Linguistics dropped in favor of full-year WP
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Starting this semester, freshmen will no longer take the previously required spring term Linguistics course, which has instead been replaced by Writing Process II. Freshmen had always taken one semester of Writing Process and one of Linguistics as supplements to their regular English course. However, Linguistics, a part of Townsend Harris’ Humanities curriculum for over twenty years, is no longer being offered as a class.
“At this point in our school’s development, it is more fitting to have twice the Writing Process courses instead of Linguistics,” said Rafal Olechowski, Assistant Principal of Humanities.
“I taught Linguistics in the past, but there was no curriculum, it was more of a ‘do whatever you want’ kind of class,” he adds.
In efforts to educate freshmen about what they need to know to succeed in writing at THHS, the entire Writing Process curriculum was revamped before the start of the school year. One of the first changes made was placing a focus on writing analytical literary essays. Other foci of the curriculum are research-based writing, MLA citation format, and persuasive essays. Instead of longer pieces of literature, students read short stories and articles, with the focus on using those texts to develop writing skills, study rhetoric, and fine-tune their grammatical knowledge.
According to Mr. Olechowski, “the history of language will be at least one of the units incorporated into Writing Process II.”
The second semester will focus on more types of writing that students are expected to complete at THHS in the hope that, by the end of freshman year, all teachers can expect a certain set of skills from the class of 2017 without having to teach those skills in their own classes.
Students have also been required to maintain blogs.
Humanities teacher Brian Sweeney explains that this aspect was added “to show students that many professionals are expected to exhibit their writing online, and part of writing in the 21st century depends upon knowing how to responsibly, compellingly, and regularly share their writing with online audiences.”
Another major change appears to be the removal of J.D. Salinger’s The Catcher in the Rye, which constituted a large portion of the first Writing Process semester.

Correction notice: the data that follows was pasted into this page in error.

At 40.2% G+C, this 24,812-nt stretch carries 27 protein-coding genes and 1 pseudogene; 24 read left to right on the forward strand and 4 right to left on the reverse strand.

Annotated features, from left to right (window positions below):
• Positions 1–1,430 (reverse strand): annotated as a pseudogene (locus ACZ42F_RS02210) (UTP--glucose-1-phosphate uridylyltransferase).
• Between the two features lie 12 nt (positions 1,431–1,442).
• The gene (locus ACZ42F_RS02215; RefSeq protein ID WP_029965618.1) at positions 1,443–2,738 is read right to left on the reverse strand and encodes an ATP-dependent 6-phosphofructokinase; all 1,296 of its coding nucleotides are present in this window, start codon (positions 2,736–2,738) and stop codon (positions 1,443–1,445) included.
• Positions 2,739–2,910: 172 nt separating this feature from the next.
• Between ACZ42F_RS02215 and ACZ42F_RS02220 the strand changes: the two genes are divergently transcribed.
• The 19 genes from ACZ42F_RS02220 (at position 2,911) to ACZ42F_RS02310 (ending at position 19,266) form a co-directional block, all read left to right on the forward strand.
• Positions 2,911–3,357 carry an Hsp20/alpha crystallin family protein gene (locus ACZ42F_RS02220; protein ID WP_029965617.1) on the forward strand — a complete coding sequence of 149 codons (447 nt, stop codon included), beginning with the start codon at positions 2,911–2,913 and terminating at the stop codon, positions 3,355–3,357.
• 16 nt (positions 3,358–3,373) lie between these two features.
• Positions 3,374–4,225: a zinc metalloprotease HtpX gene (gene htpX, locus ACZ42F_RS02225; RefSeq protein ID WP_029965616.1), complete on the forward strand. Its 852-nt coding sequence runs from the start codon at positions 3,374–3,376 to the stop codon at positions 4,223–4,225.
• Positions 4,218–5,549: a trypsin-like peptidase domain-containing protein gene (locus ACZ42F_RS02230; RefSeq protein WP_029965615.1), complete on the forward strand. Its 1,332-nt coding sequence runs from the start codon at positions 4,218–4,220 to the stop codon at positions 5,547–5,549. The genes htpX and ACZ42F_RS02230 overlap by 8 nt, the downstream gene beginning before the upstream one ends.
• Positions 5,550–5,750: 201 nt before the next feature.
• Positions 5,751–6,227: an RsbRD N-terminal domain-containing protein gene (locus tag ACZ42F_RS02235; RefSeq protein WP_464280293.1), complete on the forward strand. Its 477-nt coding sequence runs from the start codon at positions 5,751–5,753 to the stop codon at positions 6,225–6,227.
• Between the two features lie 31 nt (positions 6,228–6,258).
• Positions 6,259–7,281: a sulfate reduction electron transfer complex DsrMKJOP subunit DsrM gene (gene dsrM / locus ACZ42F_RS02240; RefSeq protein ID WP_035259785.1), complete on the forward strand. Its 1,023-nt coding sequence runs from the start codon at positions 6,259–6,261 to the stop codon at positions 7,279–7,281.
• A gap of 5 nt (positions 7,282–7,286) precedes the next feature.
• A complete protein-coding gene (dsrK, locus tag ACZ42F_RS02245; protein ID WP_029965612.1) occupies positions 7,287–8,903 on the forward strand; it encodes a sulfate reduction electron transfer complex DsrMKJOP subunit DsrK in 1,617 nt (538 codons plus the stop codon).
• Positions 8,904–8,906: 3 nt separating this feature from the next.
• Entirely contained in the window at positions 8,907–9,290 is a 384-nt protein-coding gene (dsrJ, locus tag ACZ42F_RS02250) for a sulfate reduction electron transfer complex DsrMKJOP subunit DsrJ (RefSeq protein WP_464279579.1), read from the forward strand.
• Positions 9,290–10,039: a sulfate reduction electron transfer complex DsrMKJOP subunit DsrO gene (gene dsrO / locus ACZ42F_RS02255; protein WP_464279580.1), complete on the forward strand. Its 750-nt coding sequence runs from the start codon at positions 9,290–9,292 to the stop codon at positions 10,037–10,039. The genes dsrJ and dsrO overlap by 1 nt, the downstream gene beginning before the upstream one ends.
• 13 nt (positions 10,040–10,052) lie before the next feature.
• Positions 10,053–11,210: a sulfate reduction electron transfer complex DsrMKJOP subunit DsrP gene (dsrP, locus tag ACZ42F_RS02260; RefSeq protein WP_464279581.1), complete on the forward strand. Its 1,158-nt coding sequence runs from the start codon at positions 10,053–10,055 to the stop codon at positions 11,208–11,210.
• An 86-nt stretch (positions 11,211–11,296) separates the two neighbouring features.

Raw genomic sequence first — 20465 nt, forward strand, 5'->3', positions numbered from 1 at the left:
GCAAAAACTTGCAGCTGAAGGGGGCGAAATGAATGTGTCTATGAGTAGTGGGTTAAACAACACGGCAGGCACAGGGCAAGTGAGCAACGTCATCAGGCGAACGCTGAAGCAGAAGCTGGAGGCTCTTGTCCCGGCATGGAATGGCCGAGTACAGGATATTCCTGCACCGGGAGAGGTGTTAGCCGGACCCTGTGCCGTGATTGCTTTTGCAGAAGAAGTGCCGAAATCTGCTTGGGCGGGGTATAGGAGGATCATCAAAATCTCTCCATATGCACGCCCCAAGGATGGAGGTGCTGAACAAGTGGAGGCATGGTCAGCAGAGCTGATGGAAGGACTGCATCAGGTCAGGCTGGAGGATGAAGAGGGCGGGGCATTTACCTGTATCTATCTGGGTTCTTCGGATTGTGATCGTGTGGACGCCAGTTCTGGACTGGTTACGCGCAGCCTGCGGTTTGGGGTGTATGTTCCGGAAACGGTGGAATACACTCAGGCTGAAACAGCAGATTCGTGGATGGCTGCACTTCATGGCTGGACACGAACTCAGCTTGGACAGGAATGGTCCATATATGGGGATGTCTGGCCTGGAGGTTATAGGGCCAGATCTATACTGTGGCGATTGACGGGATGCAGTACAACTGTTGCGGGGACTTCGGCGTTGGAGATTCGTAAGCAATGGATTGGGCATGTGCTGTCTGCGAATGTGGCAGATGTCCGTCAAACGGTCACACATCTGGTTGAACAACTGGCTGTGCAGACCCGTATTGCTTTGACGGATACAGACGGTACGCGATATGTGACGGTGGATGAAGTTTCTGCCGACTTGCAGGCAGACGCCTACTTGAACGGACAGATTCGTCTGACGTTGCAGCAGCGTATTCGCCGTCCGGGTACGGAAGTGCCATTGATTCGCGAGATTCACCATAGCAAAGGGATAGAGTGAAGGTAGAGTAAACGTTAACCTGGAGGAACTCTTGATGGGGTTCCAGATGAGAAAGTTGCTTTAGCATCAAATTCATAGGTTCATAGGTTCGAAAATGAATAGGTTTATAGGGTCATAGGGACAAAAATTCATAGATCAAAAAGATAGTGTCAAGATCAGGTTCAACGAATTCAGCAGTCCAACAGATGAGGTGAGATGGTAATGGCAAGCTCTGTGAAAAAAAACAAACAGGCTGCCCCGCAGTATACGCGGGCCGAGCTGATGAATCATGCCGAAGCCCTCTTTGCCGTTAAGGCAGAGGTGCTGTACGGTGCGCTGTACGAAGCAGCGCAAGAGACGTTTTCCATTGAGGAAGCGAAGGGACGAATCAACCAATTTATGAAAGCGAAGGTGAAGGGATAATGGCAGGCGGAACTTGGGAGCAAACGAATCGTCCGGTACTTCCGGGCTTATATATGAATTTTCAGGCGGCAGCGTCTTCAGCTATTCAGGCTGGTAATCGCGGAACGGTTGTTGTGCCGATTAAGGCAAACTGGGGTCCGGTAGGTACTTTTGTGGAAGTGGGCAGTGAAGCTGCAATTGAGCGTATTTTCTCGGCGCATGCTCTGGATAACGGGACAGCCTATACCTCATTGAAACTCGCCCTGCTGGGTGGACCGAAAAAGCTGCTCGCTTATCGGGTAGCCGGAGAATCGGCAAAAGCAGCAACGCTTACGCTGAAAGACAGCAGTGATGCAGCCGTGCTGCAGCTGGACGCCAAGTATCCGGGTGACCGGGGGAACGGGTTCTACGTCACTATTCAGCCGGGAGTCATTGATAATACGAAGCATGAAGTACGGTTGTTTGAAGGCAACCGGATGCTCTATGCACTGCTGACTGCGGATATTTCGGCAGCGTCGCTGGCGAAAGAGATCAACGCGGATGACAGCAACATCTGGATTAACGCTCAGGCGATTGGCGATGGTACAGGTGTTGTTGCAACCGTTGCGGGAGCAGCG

“It’s not definite that it won’t be moved to Writing Process II, but I fail to see the connection between the class and the book. It’s an odd book to introduce to freshmen since the main character thinks every adult in the world is a fake,” said Mr. Olechowski.
Mr. Sweeney, however, disagrees.
“I think [Catcher in the Rye] is the perfect book to teach to freshmen,” he said. “It taps into a lot of the experiences and questions that teenagers will face throughout their high school years. To me, the question of whether to teach it has nothing to do with appropriateness of theme. It’s a matter of relevancy to this new curriculum. I feel that it belongs in E1 or E2, where, if I’ve heard correctly, it used to be taught. Teaching a novel in WP as we would in a traditional English class might make it impossible to complete the new curriculum that’s been established.”
According to Humanities teacher Georgette Wallace, many years ago Catcher was taught in either E1 or E2 before it moved.
Humanities teacher Robert Babstock, however, enjoyed having The Catcher in the Rye within the Writing Process curriculum and thinks the novel was beneficial to students understanding the culture of post-war America.
“I remember discussing The Catcher in the Rye in our class and hearing testimony from articulate seniors and juniors that they really savored the experience of reading and interpreting and learning to read from this very great novel,” he said, “It lends itself to rich lessons about our literature and national experience and also points the way to Salinger’s short fiction which is just as meritorious as the novel.”
In regards to the new, largely unknown curriculum, Humanities teacher Robert Babstock hopes that there will soon be a departmental “sharing out” so that teachers of literature can enhance and reinforce the material.
Ms. Wallace recalls fond memories of teaching Linguistics.
“It breaks my heart that the Linguistics course is being dropped. Learning about the roots of our language and the beauty of it and the many regional dialects was exciting and enriching, especially for our immigrant students,” she said.
She added that “THHS will (or should) mourn the loss of this beloved subject.”
Veterans of Linguistics share their beliefs as they recall taking the course as freshmen, whose curriculum often varied with the teacher.
Junior Beata Warchol was disappointed to learn Linguistics had been cut. “[Linguistics] was fascinating because it taught me a lot about languages and manners of speaking, the actual physical manifestation of writing instead of the craft itself,” she said.
However, junior Gabrielle Cintron, who was disappointed in the class, said, “I didn’t like it because all you did was memorize answers for a quiz every week. I thought we would actually learn about the roots of a word and prefixes and suffixes in class and get examples of them, but we didn’t.”
Junior David Chen, who felt the class wasn’t very productive, stated that he didn’t really know the difference between Writing Process and Linguistics.
Freshmen naturally do not feel a change in the system.
Isaac So, who is currently taking Writing Process, said, “It’s a great class where I learn to improve my writing. It’s certainly challenging, and having it for the whole year will only benefit students.”
Junior Inderdeep Jaswal praises the change in curriculum, explaining that Writing Process added to THHS’s unique humanities curriculum.
“In addition,” he said, “we may have grown up learning English by ear, but learning its proper ways is significantly greater for all students, especially at a college or high school level.”